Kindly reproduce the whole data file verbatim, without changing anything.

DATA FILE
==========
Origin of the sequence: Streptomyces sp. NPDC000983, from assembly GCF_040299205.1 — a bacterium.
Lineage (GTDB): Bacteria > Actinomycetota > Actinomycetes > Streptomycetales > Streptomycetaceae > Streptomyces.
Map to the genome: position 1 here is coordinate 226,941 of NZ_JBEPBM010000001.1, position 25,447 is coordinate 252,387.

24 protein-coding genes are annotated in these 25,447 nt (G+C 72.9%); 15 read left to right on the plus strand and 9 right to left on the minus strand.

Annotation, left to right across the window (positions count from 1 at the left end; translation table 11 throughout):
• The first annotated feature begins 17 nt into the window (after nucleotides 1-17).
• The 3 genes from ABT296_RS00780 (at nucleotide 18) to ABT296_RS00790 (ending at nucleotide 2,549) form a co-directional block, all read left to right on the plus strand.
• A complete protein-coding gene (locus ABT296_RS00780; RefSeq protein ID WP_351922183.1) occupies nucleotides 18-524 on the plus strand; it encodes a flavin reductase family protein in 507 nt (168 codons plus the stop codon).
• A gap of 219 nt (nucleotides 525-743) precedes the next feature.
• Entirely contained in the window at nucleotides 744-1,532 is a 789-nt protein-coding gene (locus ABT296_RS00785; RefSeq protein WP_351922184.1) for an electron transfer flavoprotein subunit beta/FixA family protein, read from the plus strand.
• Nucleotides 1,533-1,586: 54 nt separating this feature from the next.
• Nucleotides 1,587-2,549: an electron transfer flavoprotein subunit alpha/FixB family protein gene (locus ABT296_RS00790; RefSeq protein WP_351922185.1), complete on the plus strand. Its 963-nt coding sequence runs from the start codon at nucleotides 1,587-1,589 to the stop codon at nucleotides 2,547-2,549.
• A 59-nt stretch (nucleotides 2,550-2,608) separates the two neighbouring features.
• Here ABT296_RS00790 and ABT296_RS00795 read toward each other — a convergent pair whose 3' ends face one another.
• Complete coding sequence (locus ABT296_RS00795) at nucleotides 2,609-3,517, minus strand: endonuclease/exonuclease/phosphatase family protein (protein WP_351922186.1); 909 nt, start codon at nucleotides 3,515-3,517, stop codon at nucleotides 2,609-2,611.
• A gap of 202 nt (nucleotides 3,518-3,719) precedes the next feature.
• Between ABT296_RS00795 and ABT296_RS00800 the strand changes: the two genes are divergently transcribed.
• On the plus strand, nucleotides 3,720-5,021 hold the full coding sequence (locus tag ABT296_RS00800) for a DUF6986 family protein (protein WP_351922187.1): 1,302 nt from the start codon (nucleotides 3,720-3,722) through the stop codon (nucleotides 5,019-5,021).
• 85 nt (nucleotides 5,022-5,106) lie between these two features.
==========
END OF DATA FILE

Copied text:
Origin of the sequence: Streptomyces sp. NPDC000983, from assembly GCF_040299205.1 — a bacterium.
Lineage (GTDB): Bacteria > Actinomycetota > Actinomycetes > Streptomycetales > Streptomycetaceae > Streptomyces.
Map to the genome: position 1 here is coordinate 226,941 of NZ_JBEPBM010000001.1, position 25,447 is coordinate 252,387.

24 protein-coding genes are annotated in these 25,447 nt (G+C 72.9%); 15 read left to right on the plus strand and 9 right to left on the minus strand.

Annotation, left to right across the window (positions count from 1 at the left end; translation table 11 throughout):
• The first annotated feature begins 17 nt into the window (after nucleotides 1-17).
• The 3 genes from ABT296_RS00780 (at nucleotide 18) to ABT296_RS00790 (ending at nucleotide 2,549) form a co-directional block, all read left to right on the plus strand.
• A complete protein-coding gene (locus ABT296_RS00780; RefSeq protein ID WP_351922183.1) occupies nucleotides 18-524 on the plus strand; it encodes a flavin reductase family protein in 507 nt (168 codons plus the stop codon).
• A gap of 219 nt (nucleotides 525-743) precedes the next feature.
• Entirely contained in the window at nucleotides 744-1,532 is a 789-nt protein-coding gene (locus ABT296_RS00785; RefSeq protein WP_351922184.1) for an electron transfer flavoprotein subunit beta/FixA family protein, read from the plus strand.
• Nucleotides 1,533-1,586: 54 nt separating this feature from the next.
• Nucleotides 1,587-2,549: an electron transfer flavoprotein subunit alpha/FixB family protein gene (locus ABT296_RS00790; RefSeq protein WP_351922185.1), complete on the plus strand. Its 963-nt coding sequence runs from the start codon at nucleotides 1,587-1,589 to the stop codon at nucleotides 2,547-2,549.
• A 59-nt stretch (nucleotides 2,550-2,608) separates the two neighbouring features.
• Here ABT296_RS00790 and ABT296_RS00795 read toward each other — a convergent pair whose 3' ends face one another.
• Complete coding sequence (locus ABT296_RS00795) at nucleotides 2,609-3,517, minus strand: endonuclease/exonuclease/phosphatase family protein (protein WP_351922186.1); 909 nt, start codon at nucleotides 3,515-3,517, stop codon at nucleotides 2,609-2,611.
• A gap of 202 nt (nucleotides 3,518-3,719) precedes the next feature.
• Between ABT296_RS00795 and ABT296_RS00800 the strand changes: the two genes are divergently transcribed.
• On the plus strand, nucleotides 3,720-5,021 hold the full coding sequence (locus tag ABT296_RS00800) for a DUF6986 family protein (protein WP_351922187.1): 1,302 nt from the start codon (nucleotides 3,720-3,722) through the stop codon (nucleotides 5,019-5,021).
• 85 nt (nucleotides 5,022-5,106) lie between these two features.